- In the introduction, a case should be made for why qualitative research was the most appropriate route to answer the research question. For example, explain why it is important that we know experiences of professionals about return to work of cancer patients (11). Describe how this will contribute to what is already known.

- In the methods section, the theoretical framework, setting and recruitment of participants and analyses should be carefully described. It is important to keep in mind that most readers of SJWEH will likely have more experience with quantitative than qualitative research designs. Checks and balance ensuring a high quality procedure should be included, for example: a dual coding procedure in which two researchers have coded transcripts independently to prevent bias; a clear description of how the codes were categorized into themes, or a member check to ensure the participants supported the summary of the interviews in which they took part.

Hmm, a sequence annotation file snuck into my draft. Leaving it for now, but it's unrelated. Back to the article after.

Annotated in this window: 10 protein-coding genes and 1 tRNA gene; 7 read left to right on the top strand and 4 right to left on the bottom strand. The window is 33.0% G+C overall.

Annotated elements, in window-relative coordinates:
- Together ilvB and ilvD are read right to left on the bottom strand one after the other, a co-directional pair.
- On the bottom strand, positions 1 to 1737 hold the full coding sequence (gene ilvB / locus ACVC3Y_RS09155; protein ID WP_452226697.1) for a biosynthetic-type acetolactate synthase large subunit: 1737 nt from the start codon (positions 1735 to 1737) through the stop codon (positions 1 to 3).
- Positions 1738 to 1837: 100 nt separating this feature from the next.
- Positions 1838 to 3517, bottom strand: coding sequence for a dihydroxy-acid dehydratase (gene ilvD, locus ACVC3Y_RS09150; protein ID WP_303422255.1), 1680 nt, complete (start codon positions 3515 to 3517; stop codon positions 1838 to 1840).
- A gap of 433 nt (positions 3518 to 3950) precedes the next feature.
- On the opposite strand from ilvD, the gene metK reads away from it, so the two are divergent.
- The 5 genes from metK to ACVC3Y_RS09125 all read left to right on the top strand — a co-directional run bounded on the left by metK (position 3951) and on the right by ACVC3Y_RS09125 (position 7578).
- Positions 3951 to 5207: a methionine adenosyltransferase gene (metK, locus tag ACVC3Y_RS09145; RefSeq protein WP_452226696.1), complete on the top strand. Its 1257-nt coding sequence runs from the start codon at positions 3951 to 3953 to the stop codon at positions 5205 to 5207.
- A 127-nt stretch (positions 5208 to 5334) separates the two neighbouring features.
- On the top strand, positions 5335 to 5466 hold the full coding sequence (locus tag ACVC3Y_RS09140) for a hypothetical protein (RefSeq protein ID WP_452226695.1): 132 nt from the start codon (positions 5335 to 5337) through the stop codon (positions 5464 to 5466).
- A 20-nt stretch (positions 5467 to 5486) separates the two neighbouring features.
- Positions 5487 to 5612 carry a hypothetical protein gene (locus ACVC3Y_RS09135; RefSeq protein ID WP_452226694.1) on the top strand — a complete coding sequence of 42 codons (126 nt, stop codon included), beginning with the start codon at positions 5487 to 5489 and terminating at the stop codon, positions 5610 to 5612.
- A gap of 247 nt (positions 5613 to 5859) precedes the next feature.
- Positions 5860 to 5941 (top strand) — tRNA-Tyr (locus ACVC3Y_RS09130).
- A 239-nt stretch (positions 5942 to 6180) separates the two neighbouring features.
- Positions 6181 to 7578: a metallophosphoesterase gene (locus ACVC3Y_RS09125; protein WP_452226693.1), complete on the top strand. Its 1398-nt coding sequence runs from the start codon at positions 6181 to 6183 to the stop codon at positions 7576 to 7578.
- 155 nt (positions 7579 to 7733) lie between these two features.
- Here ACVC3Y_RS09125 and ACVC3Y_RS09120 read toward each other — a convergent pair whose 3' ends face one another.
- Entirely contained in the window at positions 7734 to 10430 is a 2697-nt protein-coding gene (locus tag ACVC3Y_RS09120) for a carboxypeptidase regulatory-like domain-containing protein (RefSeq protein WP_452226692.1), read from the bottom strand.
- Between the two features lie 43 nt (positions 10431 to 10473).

- In the discussion section, a case should be made for how the findings of the study can be transferred to other contexts and how they generally improve the understanding of phenomena in the field of occupational health research.

- Apply the COREQ32 checklist to your qualitative study (20).

We warmly invite you to submit your high quality manuscripts with a qualitative research design to SJWEH!